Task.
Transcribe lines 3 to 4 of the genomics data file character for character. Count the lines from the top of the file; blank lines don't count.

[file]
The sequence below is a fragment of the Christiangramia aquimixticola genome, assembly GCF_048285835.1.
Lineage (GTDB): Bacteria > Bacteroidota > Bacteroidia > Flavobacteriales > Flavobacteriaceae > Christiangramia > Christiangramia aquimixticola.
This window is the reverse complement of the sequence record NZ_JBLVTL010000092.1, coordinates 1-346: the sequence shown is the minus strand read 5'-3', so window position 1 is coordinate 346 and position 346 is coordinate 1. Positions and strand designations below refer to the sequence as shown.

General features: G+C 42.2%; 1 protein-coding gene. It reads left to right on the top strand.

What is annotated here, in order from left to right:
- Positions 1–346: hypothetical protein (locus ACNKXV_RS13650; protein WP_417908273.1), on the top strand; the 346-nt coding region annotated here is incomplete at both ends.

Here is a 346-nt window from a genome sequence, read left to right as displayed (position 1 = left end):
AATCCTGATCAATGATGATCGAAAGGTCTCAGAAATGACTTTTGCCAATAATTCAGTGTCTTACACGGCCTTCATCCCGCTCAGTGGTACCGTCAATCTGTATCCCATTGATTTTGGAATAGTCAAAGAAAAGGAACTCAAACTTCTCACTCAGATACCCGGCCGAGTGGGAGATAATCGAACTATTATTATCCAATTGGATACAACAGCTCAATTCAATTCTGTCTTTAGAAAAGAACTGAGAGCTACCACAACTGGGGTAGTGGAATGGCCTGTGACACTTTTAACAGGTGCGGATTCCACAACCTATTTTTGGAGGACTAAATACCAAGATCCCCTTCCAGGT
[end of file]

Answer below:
This window is the reverse complement of the sequence record NZ_JBLVTL010000092.1, coordinates 1-346: the sequence shown is the minus strand read 5'-3', so window position 1 is coordinate 346 and position 346 is coordinate 1. Positions and strand designations below refer to the sequence as shown.

General features: G+C 42.2%; 1 protein-coding gene. It reads left to right on the top strand.